The next step was to take some of the methods I used to develop the above lap, but to discard the process of a chargable metal composite lap. Though the metals markets are currently going down, we all have a bitter taste left of what the speculators and emerging economies have done to the prices. We needed something that would avoid the charging techniques that some users had trouble mastering. Many of the old composition laps like phenolic were foolproof and polished acceptable facets, but did so at the cost of frictional heating. So, incorporating the lubricity with tin alloys as a start, a polymer composite was developed that had low frictional coefficient, accepted water based or oil-based polishes (Something the "DUKK" anticipated) and by getting away from the metals price gouging, finally produce a more affordable lap. Last Summer I started sending out samples to commercial cutters, and people have been very pleased with the new "DARKSIDE™"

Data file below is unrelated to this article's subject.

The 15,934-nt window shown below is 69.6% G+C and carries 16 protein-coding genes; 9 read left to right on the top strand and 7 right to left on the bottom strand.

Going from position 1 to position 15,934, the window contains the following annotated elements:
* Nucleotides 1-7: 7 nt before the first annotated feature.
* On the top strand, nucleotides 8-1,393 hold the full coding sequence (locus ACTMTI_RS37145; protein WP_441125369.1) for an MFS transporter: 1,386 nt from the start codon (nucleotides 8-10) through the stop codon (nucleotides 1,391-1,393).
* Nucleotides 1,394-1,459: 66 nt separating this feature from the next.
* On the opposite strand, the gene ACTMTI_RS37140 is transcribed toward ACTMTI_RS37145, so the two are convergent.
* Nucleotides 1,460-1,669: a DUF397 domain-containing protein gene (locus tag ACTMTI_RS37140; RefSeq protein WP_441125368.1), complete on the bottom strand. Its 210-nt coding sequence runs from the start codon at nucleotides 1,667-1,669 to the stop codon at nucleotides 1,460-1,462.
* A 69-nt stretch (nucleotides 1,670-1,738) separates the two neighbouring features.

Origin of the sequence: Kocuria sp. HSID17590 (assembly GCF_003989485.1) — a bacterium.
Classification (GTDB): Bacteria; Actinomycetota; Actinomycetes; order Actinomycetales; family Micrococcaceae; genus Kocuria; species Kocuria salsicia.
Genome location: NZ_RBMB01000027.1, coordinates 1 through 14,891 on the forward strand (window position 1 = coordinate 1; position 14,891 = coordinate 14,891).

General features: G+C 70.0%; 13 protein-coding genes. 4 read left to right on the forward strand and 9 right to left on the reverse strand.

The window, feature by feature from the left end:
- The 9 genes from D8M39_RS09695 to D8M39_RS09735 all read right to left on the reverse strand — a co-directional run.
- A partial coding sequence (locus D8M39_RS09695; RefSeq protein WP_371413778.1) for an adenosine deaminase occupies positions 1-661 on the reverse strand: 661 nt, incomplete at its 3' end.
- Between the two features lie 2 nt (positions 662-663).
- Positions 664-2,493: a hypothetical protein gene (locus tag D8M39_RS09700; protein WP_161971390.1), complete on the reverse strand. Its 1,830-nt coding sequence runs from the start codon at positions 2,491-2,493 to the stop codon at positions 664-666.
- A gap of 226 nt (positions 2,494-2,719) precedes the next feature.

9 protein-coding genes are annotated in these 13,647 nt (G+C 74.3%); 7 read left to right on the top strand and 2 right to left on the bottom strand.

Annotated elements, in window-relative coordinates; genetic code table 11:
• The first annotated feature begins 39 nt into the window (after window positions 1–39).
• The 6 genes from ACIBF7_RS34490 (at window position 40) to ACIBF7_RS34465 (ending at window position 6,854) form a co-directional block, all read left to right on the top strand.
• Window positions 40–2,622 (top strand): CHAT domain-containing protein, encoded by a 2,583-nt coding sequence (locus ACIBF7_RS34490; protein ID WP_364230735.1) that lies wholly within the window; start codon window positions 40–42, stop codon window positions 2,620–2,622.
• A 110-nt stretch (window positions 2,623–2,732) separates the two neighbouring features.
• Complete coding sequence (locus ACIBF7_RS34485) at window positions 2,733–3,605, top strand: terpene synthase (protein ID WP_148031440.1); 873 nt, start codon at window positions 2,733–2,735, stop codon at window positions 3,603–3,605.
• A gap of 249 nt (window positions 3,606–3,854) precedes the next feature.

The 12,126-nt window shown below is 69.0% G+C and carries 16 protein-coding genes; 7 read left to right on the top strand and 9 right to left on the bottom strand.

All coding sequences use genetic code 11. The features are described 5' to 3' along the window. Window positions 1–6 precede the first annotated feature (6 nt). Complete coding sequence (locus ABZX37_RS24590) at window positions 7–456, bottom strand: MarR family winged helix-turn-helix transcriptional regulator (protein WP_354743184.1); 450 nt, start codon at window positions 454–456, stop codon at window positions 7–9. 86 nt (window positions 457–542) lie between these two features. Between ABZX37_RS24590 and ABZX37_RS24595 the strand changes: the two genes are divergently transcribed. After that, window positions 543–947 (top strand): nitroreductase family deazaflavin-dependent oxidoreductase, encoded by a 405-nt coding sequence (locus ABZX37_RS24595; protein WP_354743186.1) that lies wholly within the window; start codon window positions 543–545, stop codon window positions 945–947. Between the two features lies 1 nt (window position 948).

Here it is:


Now that we have done THAT, and the Darkside™ has been so well accepted, it was possible to bring back the concept of the Redwing™!

Here it is: The BATTWING™

Now again, people can prepolish with 3K diamond on the outer ring, then, wipe the stone and jump into the center section and polish on the Darkside zone with their choice of polish. As with the redwing™, this mean no lap change, no height adjustment, and no cheater notes. The BATTWING was introduced June 1, 2009.

Also, in 2009, the BATTSTIK and the DIASTIK were introduced. The BATTSTIK is an oxide polish in a water-soluble wax-like matrix, which friction melts when applied to the spinning lap. This product has been accepted and is an ongoing success, technically. Business-wise, it is not, because they last so long, people seldom need to reorder them. They are available in Cerium Oxide, Chrome Oxide, and Alumina. They were originally developed to train people to STOP using too much oxide polish on the Darksides™.